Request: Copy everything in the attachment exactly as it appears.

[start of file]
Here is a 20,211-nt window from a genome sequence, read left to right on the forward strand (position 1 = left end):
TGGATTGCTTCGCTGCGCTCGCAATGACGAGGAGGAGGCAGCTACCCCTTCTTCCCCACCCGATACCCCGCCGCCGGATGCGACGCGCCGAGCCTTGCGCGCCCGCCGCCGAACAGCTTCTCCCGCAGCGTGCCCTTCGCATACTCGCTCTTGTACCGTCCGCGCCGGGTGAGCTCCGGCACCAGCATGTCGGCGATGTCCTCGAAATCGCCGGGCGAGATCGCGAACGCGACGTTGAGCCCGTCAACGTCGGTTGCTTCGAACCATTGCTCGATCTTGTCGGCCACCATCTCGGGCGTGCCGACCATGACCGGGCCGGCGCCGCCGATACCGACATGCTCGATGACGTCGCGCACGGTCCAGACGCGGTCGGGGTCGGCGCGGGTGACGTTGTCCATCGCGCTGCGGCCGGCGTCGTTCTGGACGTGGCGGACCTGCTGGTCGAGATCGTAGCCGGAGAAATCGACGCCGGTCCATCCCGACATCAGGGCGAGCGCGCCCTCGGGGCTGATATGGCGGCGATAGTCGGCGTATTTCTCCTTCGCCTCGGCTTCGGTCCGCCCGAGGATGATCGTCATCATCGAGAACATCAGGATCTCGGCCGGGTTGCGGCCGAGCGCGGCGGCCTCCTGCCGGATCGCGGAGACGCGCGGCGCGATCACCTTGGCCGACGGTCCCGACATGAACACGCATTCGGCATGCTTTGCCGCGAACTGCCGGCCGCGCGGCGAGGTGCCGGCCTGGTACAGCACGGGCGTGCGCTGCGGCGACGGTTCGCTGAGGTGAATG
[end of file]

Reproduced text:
Here is a 20,211-nt window from a genome sequence, read left to right on the forward strand (position 1 = left end):
TGGATTGCTTCGCTGCGCTCGCAATGACGAGGAGGAGGCAGCTACCCCTTCTTCCCCACCCGATACCCCGCCGCCGGATGCGACGCGCCGAGCCTTGCGCGCCCGCCGCCGAACAGCTTCTCCCGCAGCGTGCCCTTCGCATACTCGCTCTTGTACCGTCCGCGCCGGGTGAGCTCCGGCACCAGCATGTCGGCGATGTCCTCGAAATCGCCGGGCGAGATCGCGAACGCGACGTTGAGCCCGTCAACGTCGGTTGCTTCGAACCATTGCTCGATCTTGTCGGCCACCATCTCGGGCGTGCCGACCATGACCGGGCCGGCGCCGCCGATACCGACATGCTCGATGACGTCGCGCACGGTCCAGACGCGGTCGGGGTCGGCGCGGGTGACGTTGTCCATCGCGCTGCGGCCGGCGTCGTTCTGGACGTGGCGGACCTGCTGGTCGAGATCGTAGCCGGAGAAATCGACGCCGGTCCATCCCGACATCAGGGCGAGCGCGCCCTCGGGGCTGATATGGCGGCGATAGTCGGCGTATTTCTCCTTCGCCTCGGCTTCGGTCCGCCCGAGGATGATCGTCATCATCGAGAACATCAGGATCTCGGCCGGGTTGCGGCCGAGCGCGGCGGCCTCCTGCCGGATCGCGGAGACGCGCGGCGCGATCACCTTGGCCGACGGTCCCGACATGAACACGCATTCGGCATGCTTTGCCGCGAACTGCCGGCCGCGCGGCGAGGTGCCGGCCTGGTACAGCACGGGCGTGCGCTGCGGCGACGGTTCGCTGAGGTGAATG